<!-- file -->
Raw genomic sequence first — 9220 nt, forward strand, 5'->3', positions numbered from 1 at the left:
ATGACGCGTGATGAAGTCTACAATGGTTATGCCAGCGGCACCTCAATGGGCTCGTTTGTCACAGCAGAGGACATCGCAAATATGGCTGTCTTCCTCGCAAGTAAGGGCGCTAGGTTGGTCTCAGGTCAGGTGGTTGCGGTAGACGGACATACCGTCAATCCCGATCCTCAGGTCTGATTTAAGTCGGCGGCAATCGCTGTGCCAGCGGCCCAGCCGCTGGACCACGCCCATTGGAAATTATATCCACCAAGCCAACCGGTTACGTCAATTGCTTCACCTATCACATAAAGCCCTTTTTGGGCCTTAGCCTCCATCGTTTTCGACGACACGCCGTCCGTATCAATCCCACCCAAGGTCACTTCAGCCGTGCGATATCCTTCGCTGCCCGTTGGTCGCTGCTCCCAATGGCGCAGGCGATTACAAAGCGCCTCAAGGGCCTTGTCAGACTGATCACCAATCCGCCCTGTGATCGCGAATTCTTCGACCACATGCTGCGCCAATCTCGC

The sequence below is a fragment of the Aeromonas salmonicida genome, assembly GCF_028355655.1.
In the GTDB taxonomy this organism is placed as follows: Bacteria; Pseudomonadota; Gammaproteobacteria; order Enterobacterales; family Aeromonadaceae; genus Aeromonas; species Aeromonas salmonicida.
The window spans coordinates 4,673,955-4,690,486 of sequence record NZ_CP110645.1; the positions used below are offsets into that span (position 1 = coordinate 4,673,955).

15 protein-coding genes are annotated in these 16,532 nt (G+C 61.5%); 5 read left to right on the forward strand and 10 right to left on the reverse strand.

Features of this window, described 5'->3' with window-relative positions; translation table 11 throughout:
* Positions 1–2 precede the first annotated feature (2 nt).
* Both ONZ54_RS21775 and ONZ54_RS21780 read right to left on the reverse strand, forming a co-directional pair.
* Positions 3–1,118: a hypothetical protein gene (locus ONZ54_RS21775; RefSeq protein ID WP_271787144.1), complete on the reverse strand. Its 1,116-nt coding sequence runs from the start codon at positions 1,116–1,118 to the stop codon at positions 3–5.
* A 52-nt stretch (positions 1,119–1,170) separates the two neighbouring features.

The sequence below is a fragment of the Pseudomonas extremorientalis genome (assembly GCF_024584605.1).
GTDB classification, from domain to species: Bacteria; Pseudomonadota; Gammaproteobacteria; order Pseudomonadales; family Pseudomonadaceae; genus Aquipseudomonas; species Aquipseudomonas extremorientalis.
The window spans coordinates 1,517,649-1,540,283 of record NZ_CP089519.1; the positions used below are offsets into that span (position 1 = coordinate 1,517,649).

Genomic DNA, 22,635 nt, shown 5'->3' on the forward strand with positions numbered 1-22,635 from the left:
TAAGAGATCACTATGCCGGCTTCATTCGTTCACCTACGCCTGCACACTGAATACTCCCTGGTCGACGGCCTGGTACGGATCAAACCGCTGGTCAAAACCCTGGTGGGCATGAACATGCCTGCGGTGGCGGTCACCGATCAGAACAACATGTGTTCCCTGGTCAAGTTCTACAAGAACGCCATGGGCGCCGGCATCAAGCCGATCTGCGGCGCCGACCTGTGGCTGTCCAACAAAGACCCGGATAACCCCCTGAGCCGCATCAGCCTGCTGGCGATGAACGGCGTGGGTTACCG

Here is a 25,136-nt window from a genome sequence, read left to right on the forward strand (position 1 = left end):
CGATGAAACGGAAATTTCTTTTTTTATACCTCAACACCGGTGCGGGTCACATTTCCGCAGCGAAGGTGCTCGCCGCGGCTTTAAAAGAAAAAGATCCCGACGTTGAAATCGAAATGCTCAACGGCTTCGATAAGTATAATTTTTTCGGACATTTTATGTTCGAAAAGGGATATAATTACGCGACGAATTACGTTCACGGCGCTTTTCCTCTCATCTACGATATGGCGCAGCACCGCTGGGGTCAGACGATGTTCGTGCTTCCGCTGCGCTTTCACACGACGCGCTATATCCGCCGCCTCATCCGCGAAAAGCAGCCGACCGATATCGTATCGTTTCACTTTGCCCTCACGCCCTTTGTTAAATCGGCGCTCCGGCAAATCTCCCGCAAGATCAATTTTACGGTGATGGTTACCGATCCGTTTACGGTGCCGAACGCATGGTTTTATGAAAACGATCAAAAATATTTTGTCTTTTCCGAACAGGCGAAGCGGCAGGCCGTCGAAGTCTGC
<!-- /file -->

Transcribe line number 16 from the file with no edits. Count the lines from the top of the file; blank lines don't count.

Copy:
TAAGAGATCACTATGCCGGCTTCATTCGTTCACCTACGCCTGCACACTGAATACTCCCTGGTCGACGGCCTGGTACGGATCAAACCGCTGGTCAAAACCCTGGTGGGCATGAACATGCCTGCGGTGGCGGTCACCGATCAGAACAACATGTGTTCCCTGGTCAAGTTCTACAAGAACGCCATGGGCGCCGGCATCAAGCCGATCTGCGGCGCCGACCTGTGGCTGTCCAACAAAGACCCGGATAACCCCCTGAGCCGCATCAGCCTGCTGGCGATGAACGGCGTGGGTTACCG